Saturday, April 03, 2010

Selecting Trading Coaches: Three Considerations

Suppose you've been struggling in the markets. You've been thinking of consulting a trading coach, but you're not sure what to look for. Here are three considerations you might keep in mind:

1) Figure out the problem before you search for a solution - Many people think they need help in taming their emotions when, in fact, it's faulty trading that is frustrating them. A while back, a trader talked to me about his need for counseling; although he was usually a calm person, his emotional outbursts were interfering with his decision-making. When we drilled down to figure out what was sparking the outbursts, we found that he was making major mistakes in placing his stop-loss and exit points. By correcting his trading process, we eliminated much of the problem. Don't always assume that working on emotions will help trading; sometimes the reverse is the case!

2) Take the time to find the right fit - We know from a wealth of research in psychology that the best predictor of success in any efforts at change is the relationship between the people working on the change. A coach can be experienced and qualified, but if the fit isn't there, the experience is likely to prove limited. One aspect of that fit is ensuring that the coach has some decent knowledge of the markets and strategies that you're trading. Personally, whether its athletics, chess, or markets, I would never work with a coach that didn't have some background in the game itself.

3) How well does the coach follow his/her own advice? - I wonder about performance coaches who don't evidence solid performance in their own fields. If a coach is not a productive, high performer, how well can he or she guide your performance? Look for tangible achievements, not boasts of success: a productive person produces. One simple gauge: check out the coach's website. If it's not updated in a while and if it is weak in its content, you know there's a problem. People who have ideas and innovations to share are happy to put their best foot forward to the world: it's the most effective marketing possible.

Finally, make sure you've tried everything on your own before deciding to rely on any coach. My Daily Trading Coach book was specifically written so that traders could learn to act as their own coaches. Once you acquire skills to move yourself forward, you'll have those for life: that can serve you well for a long and successful career.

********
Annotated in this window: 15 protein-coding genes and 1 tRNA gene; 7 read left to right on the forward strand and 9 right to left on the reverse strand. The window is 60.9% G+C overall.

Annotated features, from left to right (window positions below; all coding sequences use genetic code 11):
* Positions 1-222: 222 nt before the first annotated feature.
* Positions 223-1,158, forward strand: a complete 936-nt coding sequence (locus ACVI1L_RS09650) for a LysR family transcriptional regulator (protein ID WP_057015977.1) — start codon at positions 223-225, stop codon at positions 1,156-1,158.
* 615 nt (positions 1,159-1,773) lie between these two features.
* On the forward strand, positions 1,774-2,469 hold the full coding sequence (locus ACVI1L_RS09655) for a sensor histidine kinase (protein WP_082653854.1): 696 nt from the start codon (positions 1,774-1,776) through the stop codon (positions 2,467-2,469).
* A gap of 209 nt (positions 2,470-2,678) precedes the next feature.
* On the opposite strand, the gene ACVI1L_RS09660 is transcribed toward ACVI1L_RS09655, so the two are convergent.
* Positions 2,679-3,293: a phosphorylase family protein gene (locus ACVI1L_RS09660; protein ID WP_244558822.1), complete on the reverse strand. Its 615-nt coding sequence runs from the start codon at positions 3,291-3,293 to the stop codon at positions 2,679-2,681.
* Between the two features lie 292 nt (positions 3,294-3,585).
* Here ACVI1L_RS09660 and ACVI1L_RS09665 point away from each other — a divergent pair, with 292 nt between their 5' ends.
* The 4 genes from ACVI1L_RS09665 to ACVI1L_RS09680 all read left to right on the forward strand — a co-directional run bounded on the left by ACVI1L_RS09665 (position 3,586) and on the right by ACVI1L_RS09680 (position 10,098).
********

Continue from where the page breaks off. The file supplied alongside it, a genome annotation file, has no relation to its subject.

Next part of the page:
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1 comment:

My Trading Edge said...

Hi Brett,

The difficulty with Self Training is "you don't know what you don't know".
In my opinion, lack of trading skills together with lack of knowing what to realistically expect from trading cause repeated moments of poor trade selection, exiting too soon, moving from one strategy to another, hanging onto losers, buying the highs, selling the lows, etc etc. And then the trader assumes that his/her emotions are the problem...Well, I don't believe I could trade with perfect discipline if the odds were so stacked against me because my skills were weak (and I was unaware of it).
And this is all brought about because the industry promotes trading as something that can be picked up from books and/or attending short courses.
I accepted that my skills needed developing. Fortunately, I know successful traders who I trust, and who were able to recommend who to approach for assistance.

Has it made a difference?...Oh My God yes. When you get better at the game, it is much easier to manage your discipline.

Traders are welcome to contact me if they want to know who I have worked with to develop my trading.